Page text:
University of Cambridge > Talks.cam > Cambridge Volcanology Seminar > Exploring controls on the distribution of sulfur-loving elements in Icelandic magmas

Exploring controls on the distribution of sulfur-loving elements in Icelandic magmas

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If you have a question about this talk, please contact Celine Vidal.

Chalcophile (sulfur-loving) and siderophile (iron-loving) elements (e.g., Cu, Ag, Pt and Au; collectively called CSE ) are of significant economic importance. In basaltic melts, the abundance and distribution of CSE is chiefly controlled by sulfide minerals, both during partial melting and crustal differentiation processes. Typically, melts depleted in CSE are considered to have become sulfide-saturated during crustal differentiation. However, recent work has shown that CSE abundances and ratios correlate with lithophile element proxies which are sensitive to mantle fertilisation and melting processes. In this talk I will discuss our results from Icelandic basalts. Importantly, Icelandic basalts have been shown to be derived from a chemically and lithologically heterogeneous mantle source, and could therefore be key to unravelling the different controls on CSE variability in basaltic melts.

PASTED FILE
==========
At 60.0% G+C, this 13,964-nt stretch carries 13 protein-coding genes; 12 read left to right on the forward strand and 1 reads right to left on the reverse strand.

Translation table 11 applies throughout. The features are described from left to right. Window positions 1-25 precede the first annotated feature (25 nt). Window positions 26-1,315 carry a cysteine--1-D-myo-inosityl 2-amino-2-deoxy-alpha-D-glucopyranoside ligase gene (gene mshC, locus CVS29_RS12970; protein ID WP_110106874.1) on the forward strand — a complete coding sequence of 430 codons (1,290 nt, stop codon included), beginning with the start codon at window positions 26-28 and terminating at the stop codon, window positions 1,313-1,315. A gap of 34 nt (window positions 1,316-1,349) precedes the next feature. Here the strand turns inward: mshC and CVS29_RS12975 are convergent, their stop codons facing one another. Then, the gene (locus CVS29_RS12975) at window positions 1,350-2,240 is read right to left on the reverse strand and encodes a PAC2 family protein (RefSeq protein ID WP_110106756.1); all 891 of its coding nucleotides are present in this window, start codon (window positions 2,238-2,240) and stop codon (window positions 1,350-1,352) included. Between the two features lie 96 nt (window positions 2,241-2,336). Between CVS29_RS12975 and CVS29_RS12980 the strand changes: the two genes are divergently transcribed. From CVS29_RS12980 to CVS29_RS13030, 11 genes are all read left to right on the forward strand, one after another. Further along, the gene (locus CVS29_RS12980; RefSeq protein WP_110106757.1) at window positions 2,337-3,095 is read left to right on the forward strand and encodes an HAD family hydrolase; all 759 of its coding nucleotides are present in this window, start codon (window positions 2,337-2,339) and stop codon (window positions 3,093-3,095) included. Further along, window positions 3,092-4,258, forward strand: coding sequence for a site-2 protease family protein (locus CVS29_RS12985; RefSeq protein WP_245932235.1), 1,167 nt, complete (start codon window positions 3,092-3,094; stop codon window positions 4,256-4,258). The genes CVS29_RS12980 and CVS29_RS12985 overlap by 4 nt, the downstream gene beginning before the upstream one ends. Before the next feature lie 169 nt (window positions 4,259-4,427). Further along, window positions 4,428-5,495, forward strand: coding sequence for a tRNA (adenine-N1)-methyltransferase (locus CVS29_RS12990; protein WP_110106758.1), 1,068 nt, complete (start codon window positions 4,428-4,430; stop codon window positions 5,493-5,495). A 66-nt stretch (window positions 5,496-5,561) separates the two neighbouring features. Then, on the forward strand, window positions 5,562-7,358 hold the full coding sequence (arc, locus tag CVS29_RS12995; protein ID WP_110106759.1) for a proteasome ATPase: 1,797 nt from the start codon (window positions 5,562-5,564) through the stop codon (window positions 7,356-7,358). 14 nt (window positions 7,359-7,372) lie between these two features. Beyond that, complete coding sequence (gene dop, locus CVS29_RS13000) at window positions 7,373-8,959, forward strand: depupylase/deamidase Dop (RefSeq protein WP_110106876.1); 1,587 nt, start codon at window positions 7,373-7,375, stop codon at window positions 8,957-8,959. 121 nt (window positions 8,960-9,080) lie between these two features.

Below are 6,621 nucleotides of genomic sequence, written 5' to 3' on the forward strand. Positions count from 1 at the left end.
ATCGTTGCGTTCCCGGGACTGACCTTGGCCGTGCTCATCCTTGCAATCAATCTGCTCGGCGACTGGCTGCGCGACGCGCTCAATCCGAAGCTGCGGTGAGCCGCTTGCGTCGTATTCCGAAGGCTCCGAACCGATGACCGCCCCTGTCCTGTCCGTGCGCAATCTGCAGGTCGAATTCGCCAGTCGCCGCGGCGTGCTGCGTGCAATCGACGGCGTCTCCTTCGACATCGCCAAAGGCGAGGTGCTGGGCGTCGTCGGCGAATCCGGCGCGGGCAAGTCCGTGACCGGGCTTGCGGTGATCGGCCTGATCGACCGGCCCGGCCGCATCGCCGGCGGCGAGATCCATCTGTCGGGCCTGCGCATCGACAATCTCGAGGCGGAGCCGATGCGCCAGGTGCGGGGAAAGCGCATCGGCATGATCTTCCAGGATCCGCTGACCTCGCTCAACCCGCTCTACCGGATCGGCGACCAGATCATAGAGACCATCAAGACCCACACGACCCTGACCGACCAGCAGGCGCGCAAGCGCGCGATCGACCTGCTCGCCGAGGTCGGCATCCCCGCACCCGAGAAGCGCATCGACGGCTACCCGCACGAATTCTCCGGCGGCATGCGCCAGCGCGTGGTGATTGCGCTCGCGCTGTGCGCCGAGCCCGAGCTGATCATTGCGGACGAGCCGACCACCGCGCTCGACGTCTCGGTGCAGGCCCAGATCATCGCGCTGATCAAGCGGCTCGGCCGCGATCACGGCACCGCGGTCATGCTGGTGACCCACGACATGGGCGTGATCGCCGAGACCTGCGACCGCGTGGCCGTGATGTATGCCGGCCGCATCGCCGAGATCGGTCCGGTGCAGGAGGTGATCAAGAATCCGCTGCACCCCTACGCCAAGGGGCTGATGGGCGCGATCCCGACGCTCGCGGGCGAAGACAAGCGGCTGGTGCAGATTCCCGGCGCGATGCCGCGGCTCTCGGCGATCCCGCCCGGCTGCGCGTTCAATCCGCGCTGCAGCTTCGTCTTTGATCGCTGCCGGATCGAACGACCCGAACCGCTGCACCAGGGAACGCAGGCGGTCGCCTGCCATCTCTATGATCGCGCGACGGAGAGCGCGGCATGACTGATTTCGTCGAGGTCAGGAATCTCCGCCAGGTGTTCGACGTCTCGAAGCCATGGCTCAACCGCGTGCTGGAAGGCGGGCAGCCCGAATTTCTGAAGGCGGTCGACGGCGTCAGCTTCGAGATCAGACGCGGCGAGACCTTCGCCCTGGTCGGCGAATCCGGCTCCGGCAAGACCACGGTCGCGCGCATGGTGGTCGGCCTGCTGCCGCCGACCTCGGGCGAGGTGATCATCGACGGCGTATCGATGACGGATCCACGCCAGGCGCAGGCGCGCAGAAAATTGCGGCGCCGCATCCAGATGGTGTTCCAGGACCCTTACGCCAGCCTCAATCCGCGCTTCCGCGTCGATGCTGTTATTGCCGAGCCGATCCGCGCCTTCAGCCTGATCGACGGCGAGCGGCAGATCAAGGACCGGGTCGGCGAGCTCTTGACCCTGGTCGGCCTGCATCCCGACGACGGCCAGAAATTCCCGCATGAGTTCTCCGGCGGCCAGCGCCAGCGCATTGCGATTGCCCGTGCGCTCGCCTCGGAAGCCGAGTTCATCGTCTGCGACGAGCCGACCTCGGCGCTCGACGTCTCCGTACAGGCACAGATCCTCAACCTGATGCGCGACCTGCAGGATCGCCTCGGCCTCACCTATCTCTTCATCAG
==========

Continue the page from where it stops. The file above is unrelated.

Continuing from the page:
This talk is part of the Cambridge Volcanology Seminar series.

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